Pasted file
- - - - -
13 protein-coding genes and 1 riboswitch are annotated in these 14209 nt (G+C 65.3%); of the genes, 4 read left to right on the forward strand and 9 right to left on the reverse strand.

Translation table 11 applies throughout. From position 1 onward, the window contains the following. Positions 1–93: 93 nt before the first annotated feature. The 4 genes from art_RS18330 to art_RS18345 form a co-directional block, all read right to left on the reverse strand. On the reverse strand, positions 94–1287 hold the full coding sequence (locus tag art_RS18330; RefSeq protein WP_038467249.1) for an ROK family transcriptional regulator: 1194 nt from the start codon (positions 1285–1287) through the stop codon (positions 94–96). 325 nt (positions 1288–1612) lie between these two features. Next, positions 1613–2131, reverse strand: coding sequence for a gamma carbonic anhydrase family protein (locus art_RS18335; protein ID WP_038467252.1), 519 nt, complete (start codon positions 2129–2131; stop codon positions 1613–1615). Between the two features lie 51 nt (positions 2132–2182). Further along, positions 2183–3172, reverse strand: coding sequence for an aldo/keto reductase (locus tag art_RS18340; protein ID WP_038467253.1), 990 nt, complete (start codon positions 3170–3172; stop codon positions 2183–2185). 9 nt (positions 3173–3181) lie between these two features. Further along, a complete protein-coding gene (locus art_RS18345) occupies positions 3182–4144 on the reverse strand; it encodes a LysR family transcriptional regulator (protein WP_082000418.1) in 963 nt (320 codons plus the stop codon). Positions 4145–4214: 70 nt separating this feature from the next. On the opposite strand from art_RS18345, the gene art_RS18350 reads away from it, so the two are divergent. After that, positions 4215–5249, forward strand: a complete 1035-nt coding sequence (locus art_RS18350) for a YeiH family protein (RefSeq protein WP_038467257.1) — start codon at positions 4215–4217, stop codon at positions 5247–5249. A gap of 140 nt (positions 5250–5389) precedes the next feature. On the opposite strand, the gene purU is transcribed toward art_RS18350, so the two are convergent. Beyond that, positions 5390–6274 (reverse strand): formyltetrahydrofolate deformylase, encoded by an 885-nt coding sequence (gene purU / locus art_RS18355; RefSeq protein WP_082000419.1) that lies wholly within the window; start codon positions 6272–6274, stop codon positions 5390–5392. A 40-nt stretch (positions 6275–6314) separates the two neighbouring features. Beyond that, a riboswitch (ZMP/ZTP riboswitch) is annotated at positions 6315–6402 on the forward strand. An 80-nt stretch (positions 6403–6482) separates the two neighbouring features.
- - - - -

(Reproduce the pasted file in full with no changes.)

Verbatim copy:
13 protein-coding genes and 1 riboswitch are annotated in these 14209 nt (G+C 65.3%); of the genes, 4 read left to right on the forward strand and 9 right to left on the reverse strand.

Translation table 11 applies throughout. From position 1 onward, the window contains the following. Positions 1–93: 93 nt before the first annotated feature. The 4 genes from art_RS18330 to art_RS18345 form a co-directional block, all read right to left on the reverse strand. On the reverse strand, positions 94–1287 hold the full coding sequence (locus tag art_RS18330; RefSeq protein WP_038467249.1) for an ROK family transcriptional regulator: 1194 nt from the start codon (positions 1285–1287) through the stop codon (positions 94–96). 325 nt (positions 1288–1612) lie between these two features. Next, positions 1613–2131, reverse strand: coding sequence for a gamma carbonic anhydrase family protein (locus art_RS18335; protein ID WP_038467252.1), 519 nt, complete (start codon positions 2129–2131; stop codon positions 1613–1615). Between the two features lie 51 nt (positions 2132–2182). Further along, positions 2183–3172, reverse strand: coding sequence for an aldo/keto reductase (locus tag art_RS18340; protein ID WP_038467253.1), 990 nt, complete (start codon positions 3170–3172; stop codon positions 2183–2185). 9 nt (positions 3173–3181) lie between these two features. Further along, a complete protein-coding gene (locus art_RS18345) occupies positions 3182–4144 on the reverse strand; it encodes a LysR family transcriptional regulator (protein WP_082000418.1) in 963 nt (320 codons plus the stop codon). Positions 4145–4214: 70 nt separating this feature from the next. On the opposite strand from art_RS18345, the gene art_RS18350 reads away from it, so the two are divergent. After that, positions 4215–5249, forward strand: a complete 1035-nt coding sequence (locus art_RS18350) for a YeiH family protein (RefSeq protein WP_038467257.1) — start codon at positions 4215–4217, stop codon at positions 5247–5249. A gap of 140 nt (positions 5250–5389) precedes the next feature. On the opposite strand, the gene purU is transcribed toward art_RS18350, so the two are convergent. Beyond that, positions 5390–6274 (reverse strand): formyltetrahydrofolate deformylase, encoded by an 885-nt coding sequence (gene purU / locus art_RS18355; RefSeq protein WP_082000419.1) that lies wholly within the window; start codon positions 6272–6274, stop codon positions 5390–5392. A 40-nt stretch (positions 6275–6314) separates the two neighbouring features. Beyond that, a riboswitch (ZMP/ZTP riboswitch) is annotated at positions 6315–6402 on the forward strand. An 80-nt stretch (positions 6403–6482) separates the two neighbouring features.